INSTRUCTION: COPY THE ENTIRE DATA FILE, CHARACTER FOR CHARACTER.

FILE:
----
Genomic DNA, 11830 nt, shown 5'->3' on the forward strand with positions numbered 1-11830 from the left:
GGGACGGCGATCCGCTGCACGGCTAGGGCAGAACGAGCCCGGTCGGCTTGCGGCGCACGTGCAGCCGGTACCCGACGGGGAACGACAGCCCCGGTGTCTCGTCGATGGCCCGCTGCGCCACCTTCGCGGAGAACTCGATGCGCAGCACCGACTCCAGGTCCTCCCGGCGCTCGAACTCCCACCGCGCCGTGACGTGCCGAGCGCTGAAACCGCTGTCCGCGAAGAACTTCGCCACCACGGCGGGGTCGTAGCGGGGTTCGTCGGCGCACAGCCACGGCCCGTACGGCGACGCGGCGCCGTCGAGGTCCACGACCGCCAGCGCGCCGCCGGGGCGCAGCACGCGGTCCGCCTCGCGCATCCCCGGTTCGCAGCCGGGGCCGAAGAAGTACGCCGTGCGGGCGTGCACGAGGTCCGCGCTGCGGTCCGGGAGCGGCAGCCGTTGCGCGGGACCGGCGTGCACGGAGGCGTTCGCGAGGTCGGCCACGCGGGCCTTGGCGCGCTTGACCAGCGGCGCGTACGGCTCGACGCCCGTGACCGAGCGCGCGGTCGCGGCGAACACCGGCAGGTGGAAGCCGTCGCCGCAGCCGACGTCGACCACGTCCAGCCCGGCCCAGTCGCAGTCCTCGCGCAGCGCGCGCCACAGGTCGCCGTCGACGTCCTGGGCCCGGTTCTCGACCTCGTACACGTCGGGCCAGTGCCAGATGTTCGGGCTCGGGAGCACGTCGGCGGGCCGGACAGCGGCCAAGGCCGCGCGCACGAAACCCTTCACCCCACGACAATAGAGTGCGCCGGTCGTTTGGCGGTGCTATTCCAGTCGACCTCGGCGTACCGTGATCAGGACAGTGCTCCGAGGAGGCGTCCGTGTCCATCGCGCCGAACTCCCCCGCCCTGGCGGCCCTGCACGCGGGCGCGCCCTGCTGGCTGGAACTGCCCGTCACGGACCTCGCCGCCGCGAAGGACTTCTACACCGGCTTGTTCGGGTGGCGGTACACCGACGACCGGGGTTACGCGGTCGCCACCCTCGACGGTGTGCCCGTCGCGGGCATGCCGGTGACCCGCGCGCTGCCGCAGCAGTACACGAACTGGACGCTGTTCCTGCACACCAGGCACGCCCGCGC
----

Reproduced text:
Genomic DNA, 11830 nt, shown 5'->3' on the forward strand with positions numbered 1-11830 from the left:
GGGACGGCGATCCGCTGCACGGCTAGGGCAGAACGAGCCCGGTCGGCTTGCGGCGCACGTGCAGCCGGTACCCGACGGGGAACGACAGCCCCGGTGTCTCGTCGATGGCCCGCTGCGCCACCTTCGCGGAGAACTCGATGCGCAGCACCGACTCCAGGTCCTCCCGGCGCTCGAACTCCCACCGCGCCGTGACGTGCCGAGCGCTGAAACCGCTGTCCGCGAAGAACTTCGCCACCACGGCGGGGTCGTAGCGGGGTTCGTCGGCGCACAGCCACGGCCCGTACGGCGACGCGGCGCCGTCGAGGTCCACGACCGCCAGCGCGCCGCCGGGGCGCAGCACGCGGTCCGCCTCGCGCATCCCCGGTTCGCAGCCGGGGCCGAAGAAGTACGCCGTGCGGGCGTGCACGAGGTCCGCGCTGCGGTCCGGGAGCGGCAGCCGTTGCGCGGGACCGGCGTGCACGGAGGCGTTCGCGAGGTCGGCCACGCGGGCCTTGGCGCGCTTGACCAGCGGCGCGTACGGCTCGACGCCCGTGACCGAGCGCGCGGTCGCGGCGAACACCGGCAGGTGGAAGCCGTCGCCGCAGCCGACGTCGACCACGTCCAGCCCGGCCCAGTCGCAGTCCTCGCGCAGCGCGCGCCACAGGTCGCCGTCGACGTCCTGGGCCCGGTTCTCGACCTCGTACACGTCGGGCCAGTGCCAGATGTTCGGGCTCGGGAGCACGTCGGCGGGCCGGACAGCGGCCAAGGCCGCGCGCACGAAACCCTTCACCCCACGACAATAGAGTGCGCCGGTCGTTTGGCGGTGCTATTCCAGTCGACCTCGGCGTACCGTGATCAGGACAGTGCTCCGAGGAGGCGTCCGTGTCCATCGCGCCGAACTCCCCCGCCCTGGCGGCCCTGCACGCGGGCGCGCCCTGCTGGCTGGAACTGCCCGTCACGGACCTCGCCGCCGCGAAGGACTTCTACACCGGCTTGTTCGGGTGGCGGTACACCGACGACCGGGGTTACGCGGTCGCCACCCTCGACGGTGTGCCCGTCGCGGGCATGCCGGTGACCCGCGCGCTGCCGCAGCAGTACACGAACTGGACGCTGTTCCTGCACACCAGGCACGCCCGCGC